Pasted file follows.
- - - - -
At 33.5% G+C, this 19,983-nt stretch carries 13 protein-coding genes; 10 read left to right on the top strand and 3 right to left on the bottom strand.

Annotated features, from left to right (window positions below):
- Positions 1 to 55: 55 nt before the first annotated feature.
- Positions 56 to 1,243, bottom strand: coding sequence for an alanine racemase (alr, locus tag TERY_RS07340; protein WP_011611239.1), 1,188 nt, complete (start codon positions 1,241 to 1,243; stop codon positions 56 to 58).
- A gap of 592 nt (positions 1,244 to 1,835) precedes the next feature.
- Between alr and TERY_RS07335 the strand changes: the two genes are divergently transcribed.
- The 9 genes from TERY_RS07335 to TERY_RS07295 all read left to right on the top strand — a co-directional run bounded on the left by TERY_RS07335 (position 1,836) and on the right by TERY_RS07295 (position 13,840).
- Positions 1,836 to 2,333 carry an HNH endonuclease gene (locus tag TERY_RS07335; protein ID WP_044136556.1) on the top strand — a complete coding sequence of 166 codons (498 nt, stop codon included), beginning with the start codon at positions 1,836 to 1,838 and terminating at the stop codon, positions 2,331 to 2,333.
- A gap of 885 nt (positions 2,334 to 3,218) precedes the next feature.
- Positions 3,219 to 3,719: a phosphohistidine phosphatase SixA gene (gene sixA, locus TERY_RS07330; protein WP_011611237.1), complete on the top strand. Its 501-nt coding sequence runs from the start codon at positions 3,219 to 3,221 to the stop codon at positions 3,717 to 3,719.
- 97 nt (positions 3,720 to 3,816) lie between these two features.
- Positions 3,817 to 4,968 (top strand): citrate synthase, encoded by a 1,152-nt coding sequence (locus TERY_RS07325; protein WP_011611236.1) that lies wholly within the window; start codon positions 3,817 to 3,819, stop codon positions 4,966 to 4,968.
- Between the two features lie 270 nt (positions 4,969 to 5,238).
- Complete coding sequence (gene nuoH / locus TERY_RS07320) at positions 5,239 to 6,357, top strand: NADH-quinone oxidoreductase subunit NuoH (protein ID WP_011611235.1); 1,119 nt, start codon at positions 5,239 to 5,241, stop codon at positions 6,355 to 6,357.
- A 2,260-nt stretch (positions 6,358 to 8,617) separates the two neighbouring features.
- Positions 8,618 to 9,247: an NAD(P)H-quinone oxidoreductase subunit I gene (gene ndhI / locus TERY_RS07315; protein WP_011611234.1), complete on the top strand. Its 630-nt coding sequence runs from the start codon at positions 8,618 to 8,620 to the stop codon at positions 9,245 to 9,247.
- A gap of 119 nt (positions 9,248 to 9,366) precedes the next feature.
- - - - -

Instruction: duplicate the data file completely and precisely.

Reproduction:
At 33.5% G+C, this 19,983-nt stretch carries 13 protein-coding genes; 10 read left to right on the top strand and 3 right to left on the bottom strand.

Annotated features, from left to right (window positions below):
- Positions 1 to 55: 55 nt before the first annotated feature.
- Positions 56 to 1,243, bottom strand: coding sequence for an alanine racemase (alr, locus tag TERY_RS07340; protein WP_011611239.1), 1,188 nt, complete (start codon positions 1,241 to 1,243; stop codon positions 56 to 58).
- A gap of 592 nt (positions 1,244 to 1,835) precedes the next feature.
- Between alr and TERY_RS07335 the strand changes: the two genes are divergently transcribed.
- The 9 genes from TERY_RS07335 to TERY_RS07295 all read left to right on the top strand — a co-directional run bounded on the left by TERY_RS07335 (position 1,836) and on the right by TERY_RS07295 (position 13,840).
- Positions 1,836 to 2,333 carry an HNH endonuclease gene (locus tag TERY_RS07335; protein ID WP_044136556.1) on the top strand — a complete coding sequence of 166 codons (498 nt, stop codon included), beginning with the start codon at positions 1,836 to 1,838 and terminating at the stop codon, positions 2,331 to 2,333.
- A gap of 885 nt (positions 2,334 to 3,218) precedes the next feature.
- Positions 3,219 to 3,719: a phosphohistidine phosphatase SixA gene (gene sixA, locus TERY_RS07330; protein WP_011611237.1), complete on the top strand. Its 501-nt coding sequence runs from the start codon at positions 3,219 to 3,221 to the stop codon at positions 3,717 to 3,719.
- 97 nt (positions 3,720 to 3,816) lie between these two features.
- Positions 3,817 to 4,968 (top strand): citrate synthase, encoded by a 1,152-nt coding sequence (locus TERY_RS07325; protein WP_011611236.1) that lies wholly within the window; start codon positions 3,817 to 3,819, stop codon positions 4,966 to 4,968.
- Between the two features lie 270 nt (positions 4,969 to 5,238).
- Complete coding sequence (gene nuoH / locus TERY_RS07320) at positions 5,239 to 6,357, top strand: NADH-quinone oxidoreductase subunit NuoH (protein ID WP_011611235.1); 1,119 nt, start codon at positions 5,239 to 5,241, stop codon at positions 6,355 to 6,357.
- A 2,260-nt stretch (positions 6,358 to 8,617) separates the two neighbouring features.
- Positions 8,618 to 9,247: an NAD(P)H-quinone oxidoreductase subunit I gene (gene ndhI / locus TERY_RS07315; protein WP_011611234.1), complete on the top strand. Its 630-nt coding sequence runs from the start codon at positions 8,618 to 8,620 to the stop codon at positions 9,245 to 9,247.
- A gap of 119 nt (positions 9,248 to 9,366) precedes the next feature.